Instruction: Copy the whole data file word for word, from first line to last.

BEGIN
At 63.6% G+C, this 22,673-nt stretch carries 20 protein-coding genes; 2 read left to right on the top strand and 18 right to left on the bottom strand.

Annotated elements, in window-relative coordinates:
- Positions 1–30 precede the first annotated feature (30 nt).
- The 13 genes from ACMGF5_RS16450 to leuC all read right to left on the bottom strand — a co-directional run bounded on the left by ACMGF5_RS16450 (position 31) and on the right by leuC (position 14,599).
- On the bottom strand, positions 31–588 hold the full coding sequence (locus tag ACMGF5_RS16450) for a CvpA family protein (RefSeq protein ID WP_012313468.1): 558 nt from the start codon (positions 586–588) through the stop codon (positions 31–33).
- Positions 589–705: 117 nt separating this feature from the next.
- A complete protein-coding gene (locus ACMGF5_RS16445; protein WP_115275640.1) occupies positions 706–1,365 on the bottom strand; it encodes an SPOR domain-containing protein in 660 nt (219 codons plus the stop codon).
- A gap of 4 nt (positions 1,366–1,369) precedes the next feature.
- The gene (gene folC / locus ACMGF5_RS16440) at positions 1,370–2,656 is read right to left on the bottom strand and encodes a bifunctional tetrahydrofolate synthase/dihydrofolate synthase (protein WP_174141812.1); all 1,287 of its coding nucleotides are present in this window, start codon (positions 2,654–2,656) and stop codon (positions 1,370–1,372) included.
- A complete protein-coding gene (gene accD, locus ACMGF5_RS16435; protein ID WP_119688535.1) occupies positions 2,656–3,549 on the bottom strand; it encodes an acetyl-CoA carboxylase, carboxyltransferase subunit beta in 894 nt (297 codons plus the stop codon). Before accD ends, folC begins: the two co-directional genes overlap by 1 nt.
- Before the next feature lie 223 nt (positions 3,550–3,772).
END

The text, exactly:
At 63.6% G+C, this 22,673-nt stretch carries 20 protein-coding genes; 2 read left to right on the top strand and 18 right to left on the bottom strand.

Annotated elements, in window-relative coordinates:
- Positions 1–30 precede the first annotated feature (30 nt).
- The 13 genes from ACMGF5_RS16450 to leuC all read right to left on the bottom strand — a co-directional run bounded on the left by ACMGF5_RS16450 (position 31) and on the right by leuC (position 14,599).
- On the bottom strand, positions 31–588 hold the full coding sequence (locus tag ACMGF5_RS16450) for a CvpA family protein (RefSeq protein ID WP_012313468.1): 558 nt from the start codon (positions 586–588) through the stop codon (positions 31–33).
- Positions 589–705: 117 nt separating this feature from the next.
- A complete protein-coding gene (locus ACMGF5_RS16445; protein WP_115275640.1) occupies positions 706–1,365 on the bottom strand; it encodes an SPOR domain-containing protein in 660 nt (219 codons plus the stop codon).
- A gap of 4 nt (positions 1,366–1,369) precedes the next feature.
- The gene (gene folC / locus ACMGF5_RS16440) at positions 1,370–2,656 is read right to left on the bottom strand and encodes a bifunctional tetrahydrofolate synthase/dihydrofolate synthase (protein WP_174141812.1); all 1,287 of its coding nucleotides are present in this window, start codon (positions 2,654–2,656) and stop codon (positions 1,370–1,372) included.
- A complete protein-coding gene (gene accD, locus ACMGF5_RS16435; protein ID WP_119688535.1) occupies positions 2,656–3,549 on the bottom strand; it encodes an acetyl-CoA carboxylase, carboxyltransferase subunit beta in 894 nt (297 codons plus the stop codon). Before accD ends, folC begins: the two co-directional genes overlap by 1 nt.
- Before the next feature lie 223 nt (positions 3,550–3,772).